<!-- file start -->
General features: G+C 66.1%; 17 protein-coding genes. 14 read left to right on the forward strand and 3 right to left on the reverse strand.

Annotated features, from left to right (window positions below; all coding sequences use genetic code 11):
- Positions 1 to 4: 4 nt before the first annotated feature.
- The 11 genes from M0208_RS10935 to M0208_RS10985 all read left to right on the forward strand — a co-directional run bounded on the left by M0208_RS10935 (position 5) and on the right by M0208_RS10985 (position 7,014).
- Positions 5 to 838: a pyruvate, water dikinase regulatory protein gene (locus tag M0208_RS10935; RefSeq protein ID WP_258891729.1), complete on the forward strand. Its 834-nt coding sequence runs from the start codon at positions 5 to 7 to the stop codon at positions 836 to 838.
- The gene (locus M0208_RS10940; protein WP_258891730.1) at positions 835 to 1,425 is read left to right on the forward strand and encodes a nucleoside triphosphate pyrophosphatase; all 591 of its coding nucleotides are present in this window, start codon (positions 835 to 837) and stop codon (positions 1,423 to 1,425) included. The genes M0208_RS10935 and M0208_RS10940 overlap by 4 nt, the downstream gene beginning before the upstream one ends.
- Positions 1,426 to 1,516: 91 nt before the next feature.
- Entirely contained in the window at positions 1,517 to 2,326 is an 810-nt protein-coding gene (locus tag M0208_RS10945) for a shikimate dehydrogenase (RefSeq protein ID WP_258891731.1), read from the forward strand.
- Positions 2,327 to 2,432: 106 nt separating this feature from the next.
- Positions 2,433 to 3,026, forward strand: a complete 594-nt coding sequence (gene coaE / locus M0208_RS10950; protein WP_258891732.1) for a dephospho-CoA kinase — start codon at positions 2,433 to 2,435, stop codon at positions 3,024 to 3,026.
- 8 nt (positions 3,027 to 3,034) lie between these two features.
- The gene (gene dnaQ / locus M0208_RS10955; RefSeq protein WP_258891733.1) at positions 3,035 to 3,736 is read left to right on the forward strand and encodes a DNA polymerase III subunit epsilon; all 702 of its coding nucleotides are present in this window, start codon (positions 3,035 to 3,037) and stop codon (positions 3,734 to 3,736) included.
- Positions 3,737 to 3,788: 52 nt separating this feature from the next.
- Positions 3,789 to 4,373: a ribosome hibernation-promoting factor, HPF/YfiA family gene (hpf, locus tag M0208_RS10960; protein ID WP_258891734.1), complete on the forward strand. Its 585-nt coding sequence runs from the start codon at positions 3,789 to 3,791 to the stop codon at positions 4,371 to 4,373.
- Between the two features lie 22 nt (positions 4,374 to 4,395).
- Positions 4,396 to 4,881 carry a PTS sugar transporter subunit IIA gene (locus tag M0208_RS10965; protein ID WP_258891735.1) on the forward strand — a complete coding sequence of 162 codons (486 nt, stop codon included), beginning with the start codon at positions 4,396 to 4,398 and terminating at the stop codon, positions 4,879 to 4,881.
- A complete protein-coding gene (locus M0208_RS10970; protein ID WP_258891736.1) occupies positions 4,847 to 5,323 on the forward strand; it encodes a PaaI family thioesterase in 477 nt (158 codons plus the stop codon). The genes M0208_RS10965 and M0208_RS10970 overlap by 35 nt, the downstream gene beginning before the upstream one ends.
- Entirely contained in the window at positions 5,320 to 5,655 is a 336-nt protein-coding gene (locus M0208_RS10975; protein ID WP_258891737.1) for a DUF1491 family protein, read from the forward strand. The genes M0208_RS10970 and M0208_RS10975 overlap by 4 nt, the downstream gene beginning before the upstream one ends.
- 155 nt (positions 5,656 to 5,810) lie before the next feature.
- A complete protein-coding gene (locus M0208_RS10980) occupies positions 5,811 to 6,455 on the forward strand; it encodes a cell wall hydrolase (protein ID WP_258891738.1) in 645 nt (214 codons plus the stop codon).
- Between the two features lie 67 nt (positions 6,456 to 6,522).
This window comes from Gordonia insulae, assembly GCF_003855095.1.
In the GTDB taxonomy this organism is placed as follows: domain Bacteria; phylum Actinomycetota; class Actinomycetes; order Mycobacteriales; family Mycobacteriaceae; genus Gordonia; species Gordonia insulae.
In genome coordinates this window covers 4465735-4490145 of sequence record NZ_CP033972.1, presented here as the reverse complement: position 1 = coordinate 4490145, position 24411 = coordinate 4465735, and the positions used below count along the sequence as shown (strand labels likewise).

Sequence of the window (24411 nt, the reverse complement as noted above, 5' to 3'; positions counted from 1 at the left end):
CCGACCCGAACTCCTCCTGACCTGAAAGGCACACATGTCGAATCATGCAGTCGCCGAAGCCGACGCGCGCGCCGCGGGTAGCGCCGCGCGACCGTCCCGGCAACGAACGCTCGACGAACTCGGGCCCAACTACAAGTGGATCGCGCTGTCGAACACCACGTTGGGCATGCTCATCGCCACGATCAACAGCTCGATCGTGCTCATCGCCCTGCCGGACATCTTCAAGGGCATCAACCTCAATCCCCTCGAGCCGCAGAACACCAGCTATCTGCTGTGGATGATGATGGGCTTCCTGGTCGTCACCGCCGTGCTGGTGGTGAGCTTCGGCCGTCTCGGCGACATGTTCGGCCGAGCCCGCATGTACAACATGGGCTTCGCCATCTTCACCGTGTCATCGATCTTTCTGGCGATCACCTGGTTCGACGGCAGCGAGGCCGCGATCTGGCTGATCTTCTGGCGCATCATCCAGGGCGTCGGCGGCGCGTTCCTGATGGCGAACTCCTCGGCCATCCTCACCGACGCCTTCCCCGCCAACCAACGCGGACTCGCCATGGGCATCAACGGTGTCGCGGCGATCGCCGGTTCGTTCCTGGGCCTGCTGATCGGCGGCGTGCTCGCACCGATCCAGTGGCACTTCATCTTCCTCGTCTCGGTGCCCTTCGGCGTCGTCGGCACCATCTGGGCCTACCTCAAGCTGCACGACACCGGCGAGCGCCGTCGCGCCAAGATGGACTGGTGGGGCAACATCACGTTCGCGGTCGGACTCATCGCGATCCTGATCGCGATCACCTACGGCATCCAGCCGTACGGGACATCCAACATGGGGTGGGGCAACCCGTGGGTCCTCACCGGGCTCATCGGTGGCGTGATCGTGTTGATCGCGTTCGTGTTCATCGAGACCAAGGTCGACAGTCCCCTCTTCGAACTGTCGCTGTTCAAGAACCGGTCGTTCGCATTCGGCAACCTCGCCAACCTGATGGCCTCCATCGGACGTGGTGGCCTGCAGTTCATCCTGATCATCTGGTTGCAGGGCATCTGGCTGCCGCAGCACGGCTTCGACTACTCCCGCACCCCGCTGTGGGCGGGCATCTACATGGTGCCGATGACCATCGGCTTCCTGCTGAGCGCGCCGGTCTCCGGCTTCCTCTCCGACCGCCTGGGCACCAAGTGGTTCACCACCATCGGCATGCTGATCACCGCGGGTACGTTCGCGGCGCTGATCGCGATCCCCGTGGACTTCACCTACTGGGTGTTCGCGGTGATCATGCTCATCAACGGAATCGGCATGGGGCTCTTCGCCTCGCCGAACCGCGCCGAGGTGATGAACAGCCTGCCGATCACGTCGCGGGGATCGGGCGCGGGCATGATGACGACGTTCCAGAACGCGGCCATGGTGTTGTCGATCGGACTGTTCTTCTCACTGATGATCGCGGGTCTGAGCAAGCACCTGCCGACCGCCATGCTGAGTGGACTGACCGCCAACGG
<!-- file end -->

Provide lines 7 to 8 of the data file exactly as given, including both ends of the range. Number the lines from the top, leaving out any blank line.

- Positions 1,426 to 1,516: 91 nt before the next feature.
- Entirely contained in the window at positions 1,517 to 2,326 is an 810-nt protein-coding gene (locus tag M0208_RS10945) for a shikimate dehydrogenase (RefSeq protein ID WP_258891731.1), read from the forward strand.